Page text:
- 1. Error due to Bias – Accuracy and Underfitting
- 2. Error due to Variance – Precision and Overfitting
- 3. Learning Curves
Error due to Bias – Accuracy and Underfitting
Bias occurs when a model has enough data but is not complex enough to capture the underlying relationships. As a result, the model consistently and systematically misrepresents the data, leading to low accuracy in prediction. This is known as underfitting.
Simply put, bias occurs when we have an inadequate model. An example might be when we have objects that are classified by color and shape, for example easter eggs, but our model can only partition and classify objects by color. It would therefore consistently mislabel future objects–for example labeling rainbows as easter eggs because they are colorful.
Another example would be continuous data that is polynomial in nature, with a model that can only represent linear relationships. In this case it does not matter how much data we feed the model because it cannot represent the underlying relationship. To overcome error from bias, we need a more complex model.1
Error due to Variance – Precision and Overfitting
When training a model, we typically use a limited number of samples from a larger population. If we repeatedly train a model with randomly selected subsets of data, we would expect its predictons to be different based on the specific examples given to it. Here variance is a measure of how much the predictions vary for any given test sample.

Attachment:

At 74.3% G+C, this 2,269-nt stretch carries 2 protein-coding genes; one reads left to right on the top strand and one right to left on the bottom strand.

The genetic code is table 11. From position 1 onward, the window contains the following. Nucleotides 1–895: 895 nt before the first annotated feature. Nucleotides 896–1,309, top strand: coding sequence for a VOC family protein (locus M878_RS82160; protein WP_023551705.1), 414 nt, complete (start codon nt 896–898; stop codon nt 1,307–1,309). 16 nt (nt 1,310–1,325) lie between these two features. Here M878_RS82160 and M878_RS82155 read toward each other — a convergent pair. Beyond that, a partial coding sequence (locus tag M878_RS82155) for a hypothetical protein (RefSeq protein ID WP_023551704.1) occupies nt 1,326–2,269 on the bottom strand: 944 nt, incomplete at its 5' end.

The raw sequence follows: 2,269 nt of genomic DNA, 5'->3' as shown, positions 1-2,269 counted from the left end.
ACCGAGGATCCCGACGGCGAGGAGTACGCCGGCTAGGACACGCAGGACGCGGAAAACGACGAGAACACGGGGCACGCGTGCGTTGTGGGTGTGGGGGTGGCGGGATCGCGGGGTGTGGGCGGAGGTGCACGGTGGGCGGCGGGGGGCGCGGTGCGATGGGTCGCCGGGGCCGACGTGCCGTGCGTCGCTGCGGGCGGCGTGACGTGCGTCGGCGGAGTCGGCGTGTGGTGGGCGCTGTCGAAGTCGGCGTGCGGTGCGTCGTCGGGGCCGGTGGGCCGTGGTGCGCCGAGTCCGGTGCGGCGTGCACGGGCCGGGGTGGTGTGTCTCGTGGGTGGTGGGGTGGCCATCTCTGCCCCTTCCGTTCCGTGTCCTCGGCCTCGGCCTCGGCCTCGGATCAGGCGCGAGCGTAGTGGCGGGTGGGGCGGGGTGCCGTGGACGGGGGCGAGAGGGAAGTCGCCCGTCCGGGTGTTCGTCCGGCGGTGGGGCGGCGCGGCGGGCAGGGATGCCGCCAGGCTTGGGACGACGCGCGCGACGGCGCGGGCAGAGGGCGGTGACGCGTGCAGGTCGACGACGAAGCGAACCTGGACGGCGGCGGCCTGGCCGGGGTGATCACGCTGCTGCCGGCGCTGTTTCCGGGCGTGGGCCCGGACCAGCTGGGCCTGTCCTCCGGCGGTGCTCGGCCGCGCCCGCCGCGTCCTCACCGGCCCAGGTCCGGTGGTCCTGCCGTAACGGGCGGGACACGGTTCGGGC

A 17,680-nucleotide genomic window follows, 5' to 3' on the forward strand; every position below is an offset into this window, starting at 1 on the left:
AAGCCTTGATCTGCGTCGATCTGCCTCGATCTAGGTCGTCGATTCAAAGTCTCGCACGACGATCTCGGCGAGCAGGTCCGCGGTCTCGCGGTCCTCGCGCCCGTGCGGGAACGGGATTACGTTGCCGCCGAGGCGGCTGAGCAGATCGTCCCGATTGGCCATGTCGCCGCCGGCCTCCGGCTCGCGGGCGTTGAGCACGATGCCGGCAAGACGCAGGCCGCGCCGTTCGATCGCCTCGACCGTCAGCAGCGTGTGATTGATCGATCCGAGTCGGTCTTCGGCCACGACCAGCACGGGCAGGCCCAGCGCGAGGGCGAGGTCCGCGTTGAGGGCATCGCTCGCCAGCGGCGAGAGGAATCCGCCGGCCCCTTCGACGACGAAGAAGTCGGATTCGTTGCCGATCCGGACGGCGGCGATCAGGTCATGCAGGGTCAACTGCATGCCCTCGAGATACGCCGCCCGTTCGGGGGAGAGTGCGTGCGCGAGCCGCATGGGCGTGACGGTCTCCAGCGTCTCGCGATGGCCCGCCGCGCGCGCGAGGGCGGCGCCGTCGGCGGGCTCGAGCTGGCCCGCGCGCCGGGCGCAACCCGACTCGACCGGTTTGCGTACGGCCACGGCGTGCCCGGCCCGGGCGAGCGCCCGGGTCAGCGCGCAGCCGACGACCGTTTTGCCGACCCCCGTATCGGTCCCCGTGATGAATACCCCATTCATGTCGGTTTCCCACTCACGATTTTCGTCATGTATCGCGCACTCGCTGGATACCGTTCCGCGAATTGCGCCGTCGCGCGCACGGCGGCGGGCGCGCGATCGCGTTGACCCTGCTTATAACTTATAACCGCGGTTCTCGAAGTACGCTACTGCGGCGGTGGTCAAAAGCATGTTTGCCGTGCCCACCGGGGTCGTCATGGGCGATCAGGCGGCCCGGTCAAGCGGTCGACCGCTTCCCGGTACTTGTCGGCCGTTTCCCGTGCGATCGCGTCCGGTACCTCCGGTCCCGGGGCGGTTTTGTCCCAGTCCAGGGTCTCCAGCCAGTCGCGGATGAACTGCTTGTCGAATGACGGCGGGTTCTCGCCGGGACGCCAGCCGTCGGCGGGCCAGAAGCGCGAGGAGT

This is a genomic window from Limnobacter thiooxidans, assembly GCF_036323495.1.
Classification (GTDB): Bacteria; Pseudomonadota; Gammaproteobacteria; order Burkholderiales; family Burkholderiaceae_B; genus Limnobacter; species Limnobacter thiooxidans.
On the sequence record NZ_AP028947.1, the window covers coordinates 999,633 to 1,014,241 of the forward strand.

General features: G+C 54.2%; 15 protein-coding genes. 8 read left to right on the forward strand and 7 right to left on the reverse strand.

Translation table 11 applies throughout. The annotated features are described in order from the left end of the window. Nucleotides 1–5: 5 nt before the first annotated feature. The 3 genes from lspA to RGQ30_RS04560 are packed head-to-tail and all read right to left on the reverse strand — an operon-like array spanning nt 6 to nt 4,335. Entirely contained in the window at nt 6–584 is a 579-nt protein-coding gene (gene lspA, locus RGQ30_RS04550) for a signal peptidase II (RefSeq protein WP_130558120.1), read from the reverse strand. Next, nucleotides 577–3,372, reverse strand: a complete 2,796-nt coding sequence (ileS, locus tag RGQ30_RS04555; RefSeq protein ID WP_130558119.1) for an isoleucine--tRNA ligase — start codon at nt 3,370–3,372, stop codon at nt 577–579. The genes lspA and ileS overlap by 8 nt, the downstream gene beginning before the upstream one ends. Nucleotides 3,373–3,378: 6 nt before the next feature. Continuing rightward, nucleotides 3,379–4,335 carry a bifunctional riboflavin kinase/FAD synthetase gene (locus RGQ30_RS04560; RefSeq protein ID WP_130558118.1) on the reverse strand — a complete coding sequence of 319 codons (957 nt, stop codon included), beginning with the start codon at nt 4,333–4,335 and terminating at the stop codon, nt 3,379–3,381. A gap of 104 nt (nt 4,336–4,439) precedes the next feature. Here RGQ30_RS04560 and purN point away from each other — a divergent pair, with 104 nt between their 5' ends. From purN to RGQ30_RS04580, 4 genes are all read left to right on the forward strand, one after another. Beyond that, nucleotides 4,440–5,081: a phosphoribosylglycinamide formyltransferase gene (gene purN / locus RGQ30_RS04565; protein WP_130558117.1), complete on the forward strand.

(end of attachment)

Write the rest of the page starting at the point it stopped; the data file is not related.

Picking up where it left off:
Some variance is normal, but too much variance indicates that the model is unable to generalize its predictions to the larger population. High sensitivity to the training set is also known as overfitting, and generally occurs when either the model is too complex or when we do not have enough data to support it.
We can typically reduce the variability of a model’s predictions and increase precision by training on more data. If more data is unavailable, we can also control variance by limiting our model’s complexity.
隨機噪音與確定性噪音 (Deterministic Noise)
之前說的噪音一般指隨機噪音(stochastic noise)，服從高斯分佈；還有另一種“噪音”，就是前面提到的由未知的複雜函式f(X) 產生的資料，對於我們的假設也是噪音，這種是確定性噪音。